Key highlights of the article:
- The Starlink satellite Internet service pre-booking charges are $99 (approximately INR 7,300) in the US.
- The US FCC previous month approves SpaceX’s proposal to install few Starlink satellites at a lower earth orbit.
SpaceX receives over 500,000 pre-bookings for its Starlink satellite Internet service and expects no technical difficulties fulfilling the demand, founder Elon Musk mentions on 4th May.
Musk tweets, reacting to a post from a CNBC reporter which mentions that the $99 (nearly INR 7,300) deposits SpaceX got for the service were completely refundable and did not assure service:
“The only constraint is the high-level density of consumers in urban areas. Most probably, all of the preliminary 500 thousand will obtain the service. More of a task when we move into the numerous million consumer range.”
“More of a task when we get into the numerous million user range,” Musk adds.
SpaceX has not yet put a date for Starlink’s service release, but industrial service would not be an offering possible in 2020 as it had formerly planned.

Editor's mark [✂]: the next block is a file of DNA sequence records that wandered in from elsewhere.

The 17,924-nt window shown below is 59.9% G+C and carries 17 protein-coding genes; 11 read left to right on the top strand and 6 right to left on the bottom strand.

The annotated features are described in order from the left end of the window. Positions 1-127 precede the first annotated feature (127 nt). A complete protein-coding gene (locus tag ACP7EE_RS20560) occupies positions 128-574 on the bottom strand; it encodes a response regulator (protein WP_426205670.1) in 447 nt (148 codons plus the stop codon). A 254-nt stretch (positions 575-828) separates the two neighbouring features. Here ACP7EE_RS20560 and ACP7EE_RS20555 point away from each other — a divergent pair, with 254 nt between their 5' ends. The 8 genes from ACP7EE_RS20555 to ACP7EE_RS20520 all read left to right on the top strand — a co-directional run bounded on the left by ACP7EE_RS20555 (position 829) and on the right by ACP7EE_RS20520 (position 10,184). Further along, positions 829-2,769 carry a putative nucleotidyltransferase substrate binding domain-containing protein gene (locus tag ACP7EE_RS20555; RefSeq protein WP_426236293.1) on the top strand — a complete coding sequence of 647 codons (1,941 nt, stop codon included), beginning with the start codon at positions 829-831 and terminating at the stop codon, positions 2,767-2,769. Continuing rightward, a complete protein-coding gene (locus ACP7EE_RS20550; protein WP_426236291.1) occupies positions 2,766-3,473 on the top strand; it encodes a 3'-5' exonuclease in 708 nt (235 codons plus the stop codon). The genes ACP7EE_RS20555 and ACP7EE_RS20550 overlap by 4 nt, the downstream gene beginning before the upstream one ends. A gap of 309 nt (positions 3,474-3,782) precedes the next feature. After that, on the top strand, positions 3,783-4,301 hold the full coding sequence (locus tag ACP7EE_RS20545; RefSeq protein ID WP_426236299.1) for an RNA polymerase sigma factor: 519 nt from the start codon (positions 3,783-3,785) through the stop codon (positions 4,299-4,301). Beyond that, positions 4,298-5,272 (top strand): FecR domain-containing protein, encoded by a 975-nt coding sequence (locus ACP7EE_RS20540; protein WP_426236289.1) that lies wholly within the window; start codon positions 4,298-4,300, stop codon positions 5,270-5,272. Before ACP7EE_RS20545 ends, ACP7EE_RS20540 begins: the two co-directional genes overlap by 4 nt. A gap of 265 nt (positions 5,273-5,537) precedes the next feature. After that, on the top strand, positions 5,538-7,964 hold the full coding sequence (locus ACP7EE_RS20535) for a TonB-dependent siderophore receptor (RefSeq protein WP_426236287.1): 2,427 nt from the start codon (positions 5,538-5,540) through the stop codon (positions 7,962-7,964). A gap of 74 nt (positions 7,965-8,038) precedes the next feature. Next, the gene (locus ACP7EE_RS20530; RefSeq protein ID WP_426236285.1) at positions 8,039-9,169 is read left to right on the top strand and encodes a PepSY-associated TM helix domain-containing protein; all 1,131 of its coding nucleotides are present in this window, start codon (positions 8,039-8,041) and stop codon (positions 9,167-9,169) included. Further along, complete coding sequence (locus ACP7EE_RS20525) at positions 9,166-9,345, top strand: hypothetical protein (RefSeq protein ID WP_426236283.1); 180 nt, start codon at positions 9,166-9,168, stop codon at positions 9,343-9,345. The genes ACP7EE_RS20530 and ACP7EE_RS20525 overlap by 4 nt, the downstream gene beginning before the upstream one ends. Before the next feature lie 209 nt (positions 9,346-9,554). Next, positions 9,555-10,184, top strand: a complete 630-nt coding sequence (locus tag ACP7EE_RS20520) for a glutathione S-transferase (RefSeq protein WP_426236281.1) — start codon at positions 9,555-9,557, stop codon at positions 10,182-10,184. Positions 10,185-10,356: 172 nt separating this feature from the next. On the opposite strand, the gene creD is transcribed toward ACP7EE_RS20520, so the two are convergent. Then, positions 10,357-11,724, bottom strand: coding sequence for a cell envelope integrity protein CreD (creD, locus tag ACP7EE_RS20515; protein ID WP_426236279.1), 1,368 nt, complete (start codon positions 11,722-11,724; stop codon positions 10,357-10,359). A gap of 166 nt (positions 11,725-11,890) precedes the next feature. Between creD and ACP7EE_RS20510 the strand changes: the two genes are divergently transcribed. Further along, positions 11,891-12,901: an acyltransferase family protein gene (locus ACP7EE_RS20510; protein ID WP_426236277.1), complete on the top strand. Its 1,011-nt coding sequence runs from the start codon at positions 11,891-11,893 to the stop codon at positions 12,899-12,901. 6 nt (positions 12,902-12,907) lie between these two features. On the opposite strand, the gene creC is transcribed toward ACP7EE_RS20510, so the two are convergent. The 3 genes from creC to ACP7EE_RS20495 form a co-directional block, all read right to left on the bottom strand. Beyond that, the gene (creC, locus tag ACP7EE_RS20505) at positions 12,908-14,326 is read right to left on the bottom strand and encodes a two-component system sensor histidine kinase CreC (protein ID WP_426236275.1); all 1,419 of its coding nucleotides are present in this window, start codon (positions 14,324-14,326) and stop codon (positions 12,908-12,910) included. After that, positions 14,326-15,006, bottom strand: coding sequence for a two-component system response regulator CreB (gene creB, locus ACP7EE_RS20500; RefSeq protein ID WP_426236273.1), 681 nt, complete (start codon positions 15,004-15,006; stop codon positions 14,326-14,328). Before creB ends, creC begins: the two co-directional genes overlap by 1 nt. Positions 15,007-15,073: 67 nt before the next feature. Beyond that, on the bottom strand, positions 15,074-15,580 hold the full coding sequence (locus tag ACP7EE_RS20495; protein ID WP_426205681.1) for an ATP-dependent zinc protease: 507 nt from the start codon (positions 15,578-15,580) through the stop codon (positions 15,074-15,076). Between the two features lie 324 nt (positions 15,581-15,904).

The firm plans to finally install 12,000 satellites in total. It also mentions the Starlink constellation will cost approximately $10 billion (nearly INR 73,840 crores).
Developing and dispatching rockets to outer space is a capital-intensive business. However, two of the planet’s richest men (names below) invest billions of dollars over time to make an entry into this industry.
- Amazon founder – Jeff Bezos
- Chief of automaker Tesla – Elon Musk
Elon Musk and Jeff Bezos have fought publicly over the struggling satellite projects.
The US Federal Communications Commission (FCC) previous month approves SpaceX’s plan to install some Starlink satellites at a lower earth orbit than intended. However, it comprises a number of terms to make sure the plan’s safe.
SpaceX agrees to accept that their satellites may clash with interference from satellites. This is under the installation under Amazon’s Kuiper Systems satellite project.